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Date & Time
February 14, 2024; 10h00 - 11h00 CET
The EU Energy Efficiency Directive (EED) highlights the exemplary role of the public sector, and especially public buildings. The EED recast (adopted in 2023) reinforces these requirements, aiming at transforming existing public buildings in nearly zero-energy or zero-emission buildings, and extending the scope to all public buildings.
This webinar will briefly remind the main changes in the EU context and provide an overview of measures implemented by Member States to improve energy efficiency in public buildings. It will also discuss how these measures can play an exemplary role to trigger energy savings beyond public buildings.
Note: Slide 17 was updated after the webinar to include the number of measures in MURE about building regulations for services sector. This number includes measures related to mandatory provisions of the EPBD, i.e. mostly about minimum energy performance requirements (building codes), energy performance certificates, and mandatory inspection of heating and air-conditioning systems. These also include a few ones about feasibility of small-scale RES and very few ones on BACS.
Key messages from the presentations
- The recasts of the EED and EPBD aim at being more comprehensive and more consistent with the long-term goal (i.e. achieving carbon neutrality).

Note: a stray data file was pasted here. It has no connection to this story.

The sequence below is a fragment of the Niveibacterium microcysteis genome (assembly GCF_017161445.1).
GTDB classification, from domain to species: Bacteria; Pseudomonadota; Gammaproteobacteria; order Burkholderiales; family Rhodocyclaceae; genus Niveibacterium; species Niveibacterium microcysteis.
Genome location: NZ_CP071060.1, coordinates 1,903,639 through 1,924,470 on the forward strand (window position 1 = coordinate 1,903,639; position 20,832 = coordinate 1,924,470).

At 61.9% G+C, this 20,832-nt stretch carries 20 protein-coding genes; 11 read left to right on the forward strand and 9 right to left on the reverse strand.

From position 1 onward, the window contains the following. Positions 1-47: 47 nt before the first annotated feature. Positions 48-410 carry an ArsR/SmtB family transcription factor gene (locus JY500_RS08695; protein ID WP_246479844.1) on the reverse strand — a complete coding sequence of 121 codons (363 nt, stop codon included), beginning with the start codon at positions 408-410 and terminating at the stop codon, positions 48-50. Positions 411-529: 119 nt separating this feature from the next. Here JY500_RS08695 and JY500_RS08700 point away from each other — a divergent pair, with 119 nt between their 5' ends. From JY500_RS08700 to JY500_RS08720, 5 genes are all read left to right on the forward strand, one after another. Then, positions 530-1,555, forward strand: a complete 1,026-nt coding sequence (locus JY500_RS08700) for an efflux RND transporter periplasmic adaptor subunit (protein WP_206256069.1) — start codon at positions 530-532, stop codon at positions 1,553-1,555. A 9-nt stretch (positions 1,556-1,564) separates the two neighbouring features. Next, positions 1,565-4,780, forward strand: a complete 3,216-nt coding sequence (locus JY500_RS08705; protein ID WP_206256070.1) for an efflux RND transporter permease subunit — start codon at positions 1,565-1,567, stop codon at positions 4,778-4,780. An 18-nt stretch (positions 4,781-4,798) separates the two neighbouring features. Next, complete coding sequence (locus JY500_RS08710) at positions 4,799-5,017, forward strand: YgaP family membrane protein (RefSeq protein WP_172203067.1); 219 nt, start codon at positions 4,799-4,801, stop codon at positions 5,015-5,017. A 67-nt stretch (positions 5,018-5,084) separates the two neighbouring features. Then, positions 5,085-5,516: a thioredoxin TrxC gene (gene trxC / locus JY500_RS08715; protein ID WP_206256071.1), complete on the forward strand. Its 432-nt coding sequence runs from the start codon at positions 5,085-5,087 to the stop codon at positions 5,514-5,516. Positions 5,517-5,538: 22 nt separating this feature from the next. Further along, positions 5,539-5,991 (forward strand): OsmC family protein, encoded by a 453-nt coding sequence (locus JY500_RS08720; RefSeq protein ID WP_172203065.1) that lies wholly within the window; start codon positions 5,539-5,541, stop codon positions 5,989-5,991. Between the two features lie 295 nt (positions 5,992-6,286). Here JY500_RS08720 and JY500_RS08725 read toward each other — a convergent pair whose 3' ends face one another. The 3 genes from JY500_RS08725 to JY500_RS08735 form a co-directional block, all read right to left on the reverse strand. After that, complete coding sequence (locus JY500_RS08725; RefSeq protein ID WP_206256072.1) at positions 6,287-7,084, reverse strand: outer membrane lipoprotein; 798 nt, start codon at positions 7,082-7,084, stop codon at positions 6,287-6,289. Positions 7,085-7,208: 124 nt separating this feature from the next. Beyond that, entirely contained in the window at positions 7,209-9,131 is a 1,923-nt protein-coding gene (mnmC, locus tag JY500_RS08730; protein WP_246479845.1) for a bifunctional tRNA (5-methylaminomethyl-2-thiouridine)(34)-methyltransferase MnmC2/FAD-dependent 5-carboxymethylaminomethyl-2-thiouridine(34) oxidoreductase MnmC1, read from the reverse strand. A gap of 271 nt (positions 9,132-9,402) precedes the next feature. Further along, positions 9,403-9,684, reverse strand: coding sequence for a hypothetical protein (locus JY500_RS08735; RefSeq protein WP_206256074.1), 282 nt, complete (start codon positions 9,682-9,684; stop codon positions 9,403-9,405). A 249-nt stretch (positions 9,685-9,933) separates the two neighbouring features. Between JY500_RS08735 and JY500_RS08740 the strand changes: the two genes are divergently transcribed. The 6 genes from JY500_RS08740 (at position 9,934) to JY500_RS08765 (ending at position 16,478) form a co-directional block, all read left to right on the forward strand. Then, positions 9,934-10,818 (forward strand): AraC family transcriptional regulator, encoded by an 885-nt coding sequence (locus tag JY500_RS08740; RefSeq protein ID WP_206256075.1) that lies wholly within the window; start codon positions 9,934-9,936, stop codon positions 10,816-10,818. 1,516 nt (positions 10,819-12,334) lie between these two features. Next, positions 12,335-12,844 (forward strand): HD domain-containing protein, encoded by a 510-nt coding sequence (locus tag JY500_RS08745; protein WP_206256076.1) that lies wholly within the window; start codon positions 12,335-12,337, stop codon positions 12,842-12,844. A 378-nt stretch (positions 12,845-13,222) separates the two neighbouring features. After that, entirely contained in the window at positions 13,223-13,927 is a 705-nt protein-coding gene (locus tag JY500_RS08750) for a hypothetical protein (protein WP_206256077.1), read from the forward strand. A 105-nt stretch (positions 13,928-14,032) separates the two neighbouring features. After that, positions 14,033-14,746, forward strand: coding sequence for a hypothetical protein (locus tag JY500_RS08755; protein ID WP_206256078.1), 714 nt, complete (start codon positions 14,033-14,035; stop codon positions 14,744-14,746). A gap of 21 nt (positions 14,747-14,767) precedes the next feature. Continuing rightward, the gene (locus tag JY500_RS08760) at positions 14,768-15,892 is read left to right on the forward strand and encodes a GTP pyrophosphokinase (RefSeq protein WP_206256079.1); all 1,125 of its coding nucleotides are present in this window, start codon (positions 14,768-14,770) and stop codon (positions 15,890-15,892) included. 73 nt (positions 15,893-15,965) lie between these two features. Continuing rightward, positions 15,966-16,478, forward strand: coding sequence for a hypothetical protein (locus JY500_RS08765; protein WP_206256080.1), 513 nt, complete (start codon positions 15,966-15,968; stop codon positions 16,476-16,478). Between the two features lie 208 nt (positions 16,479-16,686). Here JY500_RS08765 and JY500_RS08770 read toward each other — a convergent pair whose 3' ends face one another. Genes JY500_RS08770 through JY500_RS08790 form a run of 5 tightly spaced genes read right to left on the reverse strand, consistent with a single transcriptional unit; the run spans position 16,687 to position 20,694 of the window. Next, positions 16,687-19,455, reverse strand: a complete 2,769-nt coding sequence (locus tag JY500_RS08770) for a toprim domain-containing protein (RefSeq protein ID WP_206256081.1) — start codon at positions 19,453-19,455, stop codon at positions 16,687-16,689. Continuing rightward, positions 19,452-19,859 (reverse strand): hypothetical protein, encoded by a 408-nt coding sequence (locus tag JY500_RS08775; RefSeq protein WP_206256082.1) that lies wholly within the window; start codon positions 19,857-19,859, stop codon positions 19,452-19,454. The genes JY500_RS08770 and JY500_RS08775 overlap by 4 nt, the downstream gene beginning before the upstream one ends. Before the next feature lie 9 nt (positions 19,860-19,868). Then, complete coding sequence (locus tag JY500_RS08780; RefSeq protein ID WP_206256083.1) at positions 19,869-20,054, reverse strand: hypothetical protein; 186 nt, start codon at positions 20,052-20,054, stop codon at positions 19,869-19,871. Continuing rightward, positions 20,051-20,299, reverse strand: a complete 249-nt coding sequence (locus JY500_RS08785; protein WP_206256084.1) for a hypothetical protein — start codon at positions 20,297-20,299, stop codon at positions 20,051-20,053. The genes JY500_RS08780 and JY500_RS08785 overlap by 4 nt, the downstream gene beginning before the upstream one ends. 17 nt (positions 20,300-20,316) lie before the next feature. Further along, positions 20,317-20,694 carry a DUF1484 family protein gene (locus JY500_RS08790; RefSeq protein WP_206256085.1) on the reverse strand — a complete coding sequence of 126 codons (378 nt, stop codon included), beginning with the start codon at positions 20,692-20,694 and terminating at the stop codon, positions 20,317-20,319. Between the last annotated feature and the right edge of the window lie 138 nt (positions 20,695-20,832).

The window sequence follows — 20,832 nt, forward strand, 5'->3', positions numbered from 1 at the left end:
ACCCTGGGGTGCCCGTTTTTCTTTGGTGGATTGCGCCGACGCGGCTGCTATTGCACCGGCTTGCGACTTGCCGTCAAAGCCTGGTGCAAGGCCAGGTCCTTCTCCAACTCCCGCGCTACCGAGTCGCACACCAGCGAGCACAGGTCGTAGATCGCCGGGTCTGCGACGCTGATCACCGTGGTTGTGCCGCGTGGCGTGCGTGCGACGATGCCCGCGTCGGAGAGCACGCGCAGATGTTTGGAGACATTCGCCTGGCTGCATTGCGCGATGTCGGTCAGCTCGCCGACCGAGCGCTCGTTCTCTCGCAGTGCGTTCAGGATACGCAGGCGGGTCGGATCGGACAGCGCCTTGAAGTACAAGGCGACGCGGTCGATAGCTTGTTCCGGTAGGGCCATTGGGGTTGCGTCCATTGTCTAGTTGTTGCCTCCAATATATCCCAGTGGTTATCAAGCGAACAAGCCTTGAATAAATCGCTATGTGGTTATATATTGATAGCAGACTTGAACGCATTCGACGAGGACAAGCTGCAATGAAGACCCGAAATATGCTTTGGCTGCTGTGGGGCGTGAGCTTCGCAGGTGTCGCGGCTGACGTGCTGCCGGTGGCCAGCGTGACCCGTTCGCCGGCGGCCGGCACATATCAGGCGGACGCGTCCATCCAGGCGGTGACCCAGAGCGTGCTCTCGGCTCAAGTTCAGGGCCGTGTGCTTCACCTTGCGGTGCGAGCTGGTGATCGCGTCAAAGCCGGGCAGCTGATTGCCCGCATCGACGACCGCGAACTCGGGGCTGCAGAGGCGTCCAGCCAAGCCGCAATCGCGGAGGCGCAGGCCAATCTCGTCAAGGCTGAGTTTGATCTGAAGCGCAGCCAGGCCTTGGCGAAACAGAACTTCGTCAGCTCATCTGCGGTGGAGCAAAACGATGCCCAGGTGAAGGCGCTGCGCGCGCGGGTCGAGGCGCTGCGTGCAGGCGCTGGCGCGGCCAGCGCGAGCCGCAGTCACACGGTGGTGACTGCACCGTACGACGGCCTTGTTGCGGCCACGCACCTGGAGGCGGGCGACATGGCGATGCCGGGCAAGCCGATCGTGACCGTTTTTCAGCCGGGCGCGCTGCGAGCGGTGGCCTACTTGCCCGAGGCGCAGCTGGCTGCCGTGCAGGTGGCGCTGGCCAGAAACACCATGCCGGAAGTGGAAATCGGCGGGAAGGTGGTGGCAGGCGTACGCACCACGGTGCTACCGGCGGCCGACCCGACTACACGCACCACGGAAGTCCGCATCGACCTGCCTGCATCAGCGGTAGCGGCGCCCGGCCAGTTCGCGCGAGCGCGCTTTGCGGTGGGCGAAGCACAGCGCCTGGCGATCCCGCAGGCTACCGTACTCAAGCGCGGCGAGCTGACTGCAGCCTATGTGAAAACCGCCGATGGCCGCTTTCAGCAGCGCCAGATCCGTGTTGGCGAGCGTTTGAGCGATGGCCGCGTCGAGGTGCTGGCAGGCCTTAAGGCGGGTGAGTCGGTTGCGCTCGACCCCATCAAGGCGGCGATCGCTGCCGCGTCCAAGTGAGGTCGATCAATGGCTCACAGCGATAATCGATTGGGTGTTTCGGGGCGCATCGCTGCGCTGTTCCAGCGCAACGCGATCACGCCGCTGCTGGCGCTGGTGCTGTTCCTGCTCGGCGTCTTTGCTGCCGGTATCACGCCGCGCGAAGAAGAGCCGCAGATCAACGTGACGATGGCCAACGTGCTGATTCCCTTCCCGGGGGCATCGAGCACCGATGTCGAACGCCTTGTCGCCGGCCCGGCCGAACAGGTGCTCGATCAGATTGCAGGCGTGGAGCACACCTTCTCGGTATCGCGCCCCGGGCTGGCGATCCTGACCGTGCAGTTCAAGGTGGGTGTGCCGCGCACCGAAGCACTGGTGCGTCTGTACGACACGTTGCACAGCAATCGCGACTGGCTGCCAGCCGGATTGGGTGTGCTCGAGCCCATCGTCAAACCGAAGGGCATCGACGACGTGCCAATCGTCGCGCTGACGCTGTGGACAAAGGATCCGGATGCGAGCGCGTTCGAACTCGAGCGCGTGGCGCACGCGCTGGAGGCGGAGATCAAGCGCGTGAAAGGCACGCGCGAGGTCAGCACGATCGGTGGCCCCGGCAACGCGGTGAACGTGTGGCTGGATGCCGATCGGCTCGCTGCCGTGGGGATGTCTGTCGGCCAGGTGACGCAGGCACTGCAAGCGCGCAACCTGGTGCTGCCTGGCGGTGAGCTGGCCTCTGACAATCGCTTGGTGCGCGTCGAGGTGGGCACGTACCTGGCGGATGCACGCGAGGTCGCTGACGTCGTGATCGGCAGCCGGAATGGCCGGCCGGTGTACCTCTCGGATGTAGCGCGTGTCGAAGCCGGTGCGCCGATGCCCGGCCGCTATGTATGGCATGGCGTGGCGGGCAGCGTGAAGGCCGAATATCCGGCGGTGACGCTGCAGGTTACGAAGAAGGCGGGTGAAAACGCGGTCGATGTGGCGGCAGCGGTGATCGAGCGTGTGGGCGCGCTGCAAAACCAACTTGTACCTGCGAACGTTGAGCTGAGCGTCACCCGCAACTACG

- The public sector at all levels will have a key role in leading this new ambition.
- The new framework aims to increase the rate and depth of renovations of public buildings and improve monitoring and reporting.
- Results from previous years show that it is a challenge, but feasible.
- Various experiences among the European countries provide examples to go forward.
Some take-aways from the panel discussion
- Good results have been achieved already, but there is a strong need to upscale and exploit the huge savings potential.
- Upscaling implies committing more funding and human/administrative resources, which should be seen in view of the multiple benefits from improving public buildings.
- These multiple benefits are often what building users expect (before works) or appreciate (after works) the most. But it is still a challenge to assess them, to demonstrate their value to decision makers and investors.
- Providing visibility on funding is the best way to get public bodies engaged.
- Blending funding sources (EU/national/local and public/private) can be a way to address funding needs.
- European Commission’s webpage on public buildings
- MURE database of policy measures
- Public presentations on measures for public buildings from the Concerted Action EED
- JRC analysis of Member States’ report on the achievement of their 2020 targets (see section 6.4 on Article 5 EED and public buildings)
- Commission Staff Working Document (SWD(2022) 375 final) on the Long-Term Renovation Strategies 2020 (see section 2.8 about public buildings)
- SEAI support programme for public bodies
- ...and many more links in the slide deck!